Whether you’re a homeowner or a renter, your insurance is designed to protect your property from mishaps like fire and theft. However, many people don’t realize that your Homeowners or Renters policy places a dollar value limit on certain valuables, like jewelry, within your home. We’re here to help you understand how you can better protect your valuable jewelry in the case of an unforeseen event.
Standard Policy Limits
Insurance companies have standard limits on special collections, including jewelry, fine art and a few other select groups of valuables. The limits are often around $2,000 to $3,000, but they may be less under a Renters Insurance policy. If you own valuable jewelry, this limit may not be sufficient enough to cover your valuables if you suffer a loss. Common jewelry items like engagements rings and wedding bands will easily exceed these limits.
Most insurance companies will require appraisals for individual jewelry pieces over a set value, which can vary by the insurer. Appraisals provide you with proof of what your jewelry is worth. Appraisals can also offer other benefits, like informing you of how your pieces may increase in value over time.
Secure Documents and Photos
You should maintain an inventory of your personal belongings so it’s readily available if ever have to file a claim. It’s also a good idea to keep receipts from purchases and take photos of your belongings for your records. Keep these records in a safe location. It’s best to use a fire-resistant safe or a safe deposit box to avoid the loss of important documents in the event of a fire. However, with the ease of modern day cloud storage, it may be safer to keep digital records accessible there.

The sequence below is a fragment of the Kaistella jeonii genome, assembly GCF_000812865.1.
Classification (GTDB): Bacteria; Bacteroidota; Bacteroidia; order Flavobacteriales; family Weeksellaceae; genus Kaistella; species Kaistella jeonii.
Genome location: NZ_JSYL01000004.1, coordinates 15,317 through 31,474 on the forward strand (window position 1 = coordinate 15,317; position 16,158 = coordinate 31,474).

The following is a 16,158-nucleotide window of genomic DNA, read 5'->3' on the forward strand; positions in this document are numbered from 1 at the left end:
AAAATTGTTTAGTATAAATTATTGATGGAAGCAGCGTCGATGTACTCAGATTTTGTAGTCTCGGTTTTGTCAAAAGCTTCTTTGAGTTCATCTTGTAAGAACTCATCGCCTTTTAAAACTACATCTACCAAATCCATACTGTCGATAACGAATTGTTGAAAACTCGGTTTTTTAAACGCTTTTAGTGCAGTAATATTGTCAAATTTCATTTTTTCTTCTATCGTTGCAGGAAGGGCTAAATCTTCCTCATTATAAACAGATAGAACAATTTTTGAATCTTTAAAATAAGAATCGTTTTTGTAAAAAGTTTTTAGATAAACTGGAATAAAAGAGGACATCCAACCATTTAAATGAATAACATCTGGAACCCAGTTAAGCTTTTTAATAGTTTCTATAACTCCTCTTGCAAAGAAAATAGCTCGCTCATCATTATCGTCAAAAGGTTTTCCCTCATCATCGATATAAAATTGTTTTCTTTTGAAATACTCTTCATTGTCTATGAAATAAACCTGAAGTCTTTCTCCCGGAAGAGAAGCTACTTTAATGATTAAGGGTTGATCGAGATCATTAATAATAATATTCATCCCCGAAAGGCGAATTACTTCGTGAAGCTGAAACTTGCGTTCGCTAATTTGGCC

It’s possible to add a blanket endorsement to your Homeowners or Renters Insurance policy to better protect your valuables. Contact an Insurance Specialist at (855) 919-4247 to see if this type of endorsement makes sense for you. You will need to know the total value of the jewelry you want to insure, although you do not have to insure each piece separately.
Alternatively, you may want to add a scheduled endorsement to your policy. This is useful if you only have one or two valuable pieces of jewelry. It typically does not cost that much more to have this additional coverage. Not to mention, it’s worth the price for better peace of mind that your jewelry is fully covered.
Many endorsements do not have a deductible, but make sure to verify this with your agent before signing. You may also want to check if your policy covers repairs to broken jewelry.
The information in this article is obtained from various sources. This content is offered for educational purposes only and does not represent contractual agreements. It should not replace manuals or instructions provided by the manufacturer or the advice of a qualified professional. The definitions, terms and coverage in a given policy may be different than those suggested here. Such policy will be governed by the language contained therein, and no warranty or appropriateness for a specific purpose is expressed or implied.